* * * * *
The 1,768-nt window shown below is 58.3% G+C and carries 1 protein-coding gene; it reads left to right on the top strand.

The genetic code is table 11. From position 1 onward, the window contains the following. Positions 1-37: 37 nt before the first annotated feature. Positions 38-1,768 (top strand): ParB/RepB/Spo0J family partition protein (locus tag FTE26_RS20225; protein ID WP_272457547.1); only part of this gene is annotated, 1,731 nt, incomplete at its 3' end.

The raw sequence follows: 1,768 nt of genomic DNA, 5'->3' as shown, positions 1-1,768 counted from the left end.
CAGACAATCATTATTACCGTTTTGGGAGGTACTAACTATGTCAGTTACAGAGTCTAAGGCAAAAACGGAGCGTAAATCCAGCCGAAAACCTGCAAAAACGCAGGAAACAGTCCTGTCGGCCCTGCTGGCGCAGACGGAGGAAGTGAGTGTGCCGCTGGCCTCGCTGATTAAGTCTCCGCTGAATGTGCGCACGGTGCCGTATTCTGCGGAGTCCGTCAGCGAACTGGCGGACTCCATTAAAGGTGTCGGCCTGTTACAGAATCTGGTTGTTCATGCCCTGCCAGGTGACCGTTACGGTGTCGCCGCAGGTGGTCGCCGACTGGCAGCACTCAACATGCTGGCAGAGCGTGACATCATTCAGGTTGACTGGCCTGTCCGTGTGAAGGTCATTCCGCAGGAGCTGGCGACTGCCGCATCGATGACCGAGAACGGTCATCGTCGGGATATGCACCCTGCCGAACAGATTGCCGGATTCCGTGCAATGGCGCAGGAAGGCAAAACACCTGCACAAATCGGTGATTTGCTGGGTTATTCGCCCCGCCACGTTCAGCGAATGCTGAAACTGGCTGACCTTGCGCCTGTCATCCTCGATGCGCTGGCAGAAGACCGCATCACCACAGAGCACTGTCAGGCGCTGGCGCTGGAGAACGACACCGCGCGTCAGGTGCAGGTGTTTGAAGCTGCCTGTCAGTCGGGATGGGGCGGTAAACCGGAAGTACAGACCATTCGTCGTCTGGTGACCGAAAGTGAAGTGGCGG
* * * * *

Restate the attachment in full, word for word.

The 1,768-nt window shown below is 58.3% G+C and carries 1 protein-coding gene; it reads left to right on the top strand.

The genetic code is table 11. From position 1 onward, the window contains the following. Positions 1-37: 37 nt before the first annotated feature. Positions 38-1,768 (top strand): ParB/RepB/Spo0J family partition protein (locus tag FTE26_RS20225; protein ID WP_272457547.1); only part of this gene is annotated, 1,731 nt, incomplete at its 3' end.

The raw sequence follows: 1,768 nt of genomic DNA, 5'->3' as shown, positions 1-1,768 counted from the left end.
CAGACAATCATTATTACCGTTTTGGGAGGTACTAACTATGTCAGTTACAGAGTCTAAGGCAAAAACGGAGCGTAAATCCAGCCGAAAACCTGCAAAAACGCAGGAAACAGTCCTGTCGGCCCTGCTGGCGCAGACGGAGGAAGTGAGTGTGCCGCTGGCCTCGCTGATTAAGTCTCCGCTGAATGTGCGCACGGTGCCGTATTCTGCGGAGTCCGTCAGCGAACTGGCGGACTCCATTAAAGGTGTCGGCCTGTTACAGAATCTGGTTGTTCATGCCCTGCCAGGTGACCGTTACGGTGTCGCCGCAGGTGGTCGCCGACTGGCAGCACTCAACATGCTGGCAGAGCGTGACATCATTCAGGTTGACTGGCCTGTCCGTGTGAAGGTCATTCCGCAGGAGCTGGCGACTGCCGCATCGATGACCGAGAACGGTCATCGTCGGGATATGCACCCTGCCGAACAGATTGCCGGATTCCGTGCAATGGCGCAGGAAGGCAAAACACCTGCACAAATCGGTGATTTGCTGGGTTATTCGCCCCGCCACGTTCAGCGAATGCTGAAACTGGCTGACCTTGCGCCTGTCATCCTCGATGCGCTGGCAGAAGACCGCATCACCACAGAGCACTGTCAGGCGCTGGCGCTGGAGAACGACACCGCGCGTCAGGTGCAGGTGTTTGAAGCTGCCTGTCAGTCGGGATGGGGCGGTAAACCGGAAGTACAGACCATTCGTCGTCTGGTGACCGAAAGTGAAGTGGCGG